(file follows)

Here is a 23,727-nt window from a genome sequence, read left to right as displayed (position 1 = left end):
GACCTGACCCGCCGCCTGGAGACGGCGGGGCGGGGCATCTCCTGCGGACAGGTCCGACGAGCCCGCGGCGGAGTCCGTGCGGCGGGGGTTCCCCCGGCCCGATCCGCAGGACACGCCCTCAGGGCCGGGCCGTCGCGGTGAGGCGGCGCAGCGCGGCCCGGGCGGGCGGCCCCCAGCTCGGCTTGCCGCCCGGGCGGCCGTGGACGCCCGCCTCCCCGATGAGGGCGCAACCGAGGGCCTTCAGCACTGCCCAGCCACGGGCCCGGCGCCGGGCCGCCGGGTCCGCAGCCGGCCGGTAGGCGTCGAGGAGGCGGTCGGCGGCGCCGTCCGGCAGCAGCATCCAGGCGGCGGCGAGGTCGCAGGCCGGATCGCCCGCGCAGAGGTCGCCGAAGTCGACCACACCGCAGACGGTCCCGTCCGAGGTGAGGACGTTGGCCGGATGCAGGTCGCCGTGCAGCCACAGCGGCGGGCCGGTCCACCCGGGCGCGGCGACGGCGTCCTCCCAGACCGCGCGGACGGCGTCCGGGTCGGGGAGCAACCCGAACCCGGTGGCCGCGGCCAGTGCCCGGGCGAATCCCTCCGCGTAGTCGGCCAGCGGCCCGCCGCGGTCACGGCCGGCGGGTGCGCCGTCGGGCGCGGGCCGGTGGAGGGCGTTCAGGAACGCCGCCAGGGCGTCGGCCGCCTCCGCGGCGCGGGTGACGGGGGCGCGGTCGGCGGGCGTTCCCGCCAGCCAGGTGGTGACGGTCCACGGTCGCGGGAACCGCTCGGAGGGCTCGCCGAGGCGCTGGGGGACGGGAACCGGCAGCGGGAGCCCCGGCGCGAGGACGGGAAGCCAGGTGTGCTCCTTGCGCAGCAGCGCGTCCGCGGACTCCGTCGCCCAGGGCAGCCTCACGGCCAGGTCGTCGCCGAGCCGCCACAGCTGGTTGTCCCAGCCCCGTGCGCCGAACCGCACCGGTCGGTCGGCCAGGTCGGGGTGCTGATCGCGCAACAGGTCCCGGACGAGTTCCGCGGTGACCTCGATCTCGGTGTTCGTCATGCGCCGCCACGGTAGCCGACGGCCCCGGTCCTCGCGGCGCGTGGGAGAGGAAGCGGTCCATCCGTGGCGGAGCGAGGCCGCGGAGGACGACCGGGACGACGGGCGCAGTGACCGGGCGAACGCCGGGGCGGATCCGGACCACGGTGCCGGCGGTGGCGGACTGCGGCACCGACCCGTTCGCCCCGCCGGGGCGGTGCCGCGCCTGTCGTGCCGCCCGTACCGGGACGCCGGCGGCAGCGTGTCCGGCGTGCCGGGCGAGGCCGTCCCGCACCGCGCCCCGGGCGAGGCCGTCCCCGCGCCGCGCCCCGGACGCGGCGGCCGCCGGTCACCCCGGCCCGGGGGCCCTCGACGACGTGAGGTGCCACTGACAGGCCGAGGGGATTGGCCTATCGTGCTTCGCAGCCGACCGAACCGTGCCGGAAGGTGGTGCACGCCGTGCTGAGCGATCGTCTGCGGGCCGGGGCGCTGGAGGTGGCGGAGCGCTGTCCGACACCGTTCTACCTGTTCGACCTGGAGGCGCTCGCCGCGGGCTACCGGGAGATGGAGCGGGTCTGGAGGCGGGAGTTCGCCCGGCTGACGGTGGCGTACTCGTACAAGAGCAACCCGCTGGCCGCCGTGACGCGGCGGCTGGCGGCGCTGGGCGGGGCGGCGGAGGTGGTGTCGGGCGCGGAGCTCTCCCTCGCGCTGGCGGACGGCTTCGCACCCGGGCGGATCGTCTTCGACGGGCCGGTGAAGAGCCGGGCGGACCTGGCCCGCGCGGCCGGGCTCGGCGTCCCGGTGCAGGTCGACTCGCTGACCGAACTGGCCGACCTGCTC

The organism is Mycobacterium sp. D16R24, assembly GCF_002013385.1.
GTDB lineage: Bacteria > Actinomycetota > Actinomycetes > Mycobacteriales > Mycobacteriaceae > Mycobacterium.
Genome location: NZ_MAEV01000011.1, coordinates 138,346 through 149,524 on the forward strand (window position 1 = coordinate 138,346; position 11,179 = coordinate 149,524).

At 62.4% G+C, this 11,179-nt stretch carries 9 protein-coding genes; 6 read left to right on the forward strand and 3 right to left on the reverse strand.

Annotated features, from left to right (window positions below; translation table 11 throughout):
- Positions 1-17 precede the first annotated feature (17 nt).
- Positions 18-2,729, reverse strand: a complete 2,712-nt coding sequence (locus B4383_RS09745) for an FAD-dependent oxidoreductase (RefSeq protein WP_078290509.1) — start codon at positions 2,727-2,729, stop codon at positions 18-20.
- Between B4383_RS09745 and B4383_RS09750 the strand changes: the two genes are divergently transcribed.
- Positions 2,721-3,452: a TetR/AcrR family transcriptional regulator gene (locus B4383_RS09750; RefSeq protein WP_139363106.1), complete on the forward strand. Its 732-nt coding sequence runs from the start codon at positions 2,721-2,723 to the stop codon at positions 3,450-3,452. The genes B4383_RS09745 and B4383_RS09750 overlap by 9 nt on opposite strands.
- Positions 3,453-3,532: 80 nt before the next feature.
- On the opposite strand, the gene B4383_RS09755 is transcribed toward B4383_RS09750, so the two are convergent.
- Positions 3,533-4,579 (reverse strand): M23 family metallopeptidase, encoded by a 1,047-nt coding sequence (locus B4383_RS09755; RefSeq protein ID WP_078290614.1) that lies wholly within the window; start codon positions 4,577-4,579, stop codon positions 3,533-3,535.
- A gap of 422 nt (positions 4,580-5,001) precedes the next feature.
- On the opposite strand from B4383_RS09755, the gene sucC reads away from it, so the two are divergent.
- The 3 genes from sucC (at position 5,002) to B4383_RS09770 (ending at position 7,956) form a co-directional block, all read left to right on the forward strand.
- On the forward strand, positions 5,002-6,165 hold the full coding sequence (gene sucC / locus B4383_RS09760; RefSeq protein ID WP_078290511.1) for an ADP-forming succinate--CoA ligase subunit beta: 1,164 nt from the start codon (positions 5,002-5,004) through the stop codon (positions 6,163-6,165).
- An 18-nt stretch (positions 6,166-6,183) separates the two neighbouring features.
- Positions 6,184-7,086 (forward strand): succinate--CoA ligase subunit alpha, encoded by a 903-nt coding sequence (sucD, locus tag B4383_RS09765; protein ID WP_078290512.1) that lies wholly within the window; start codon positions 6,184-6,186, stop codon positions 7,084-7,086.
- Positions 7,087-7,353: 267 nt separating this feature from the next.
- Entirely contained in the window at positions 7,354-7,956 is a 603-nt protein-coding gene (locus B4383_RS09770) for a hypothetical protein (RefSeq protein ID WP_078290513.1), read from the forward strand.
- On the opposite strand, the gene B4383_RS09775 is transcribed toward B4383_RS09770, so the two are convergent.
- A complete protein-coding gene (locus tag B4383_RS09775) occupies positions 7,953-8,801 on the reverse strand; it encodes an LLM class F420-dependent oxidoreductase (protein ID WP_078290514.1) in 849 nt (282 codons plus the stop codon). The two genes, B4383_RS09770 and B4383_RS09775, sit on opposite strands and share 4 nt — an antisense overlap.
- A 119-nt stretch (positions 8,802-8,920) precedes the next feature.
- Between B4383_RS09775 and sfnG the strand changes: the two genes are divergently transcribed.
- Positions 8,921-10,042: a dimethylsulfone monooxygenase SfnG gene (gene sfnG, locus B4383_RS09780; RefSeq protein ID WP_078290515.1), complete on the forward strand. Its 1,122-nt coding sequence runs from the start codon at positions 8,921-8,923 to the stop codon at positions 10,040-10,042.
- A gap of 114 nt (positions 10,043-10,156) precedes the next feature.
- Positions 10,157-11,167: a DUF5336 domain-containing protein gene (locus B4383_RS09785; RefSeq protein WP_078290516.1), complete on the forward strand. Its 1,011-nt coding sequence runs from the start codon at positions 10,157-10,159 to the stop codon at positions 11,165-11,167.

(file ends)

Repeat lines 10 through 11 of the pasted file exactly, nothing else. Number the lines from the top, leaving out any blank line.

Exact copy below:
- Between B4383_RS09745 and B4383_RS09750 the strand changes: the two genes are divergently transcribed.
- Positions 2,721-3,452: a TetR/AcrR family transcriptional regulator gene (locus B4383_RS09750; RefSeq protein WP_139363106.1), complete on the forward strand. Its 732-nt coding sequence runs from the start codon at positions 2,721-2,723 to the stop codon at positions 3,450-3,452. The genes B4383_RS09745 and B4383_RS09750 overlap by 9 nt on opposite strands.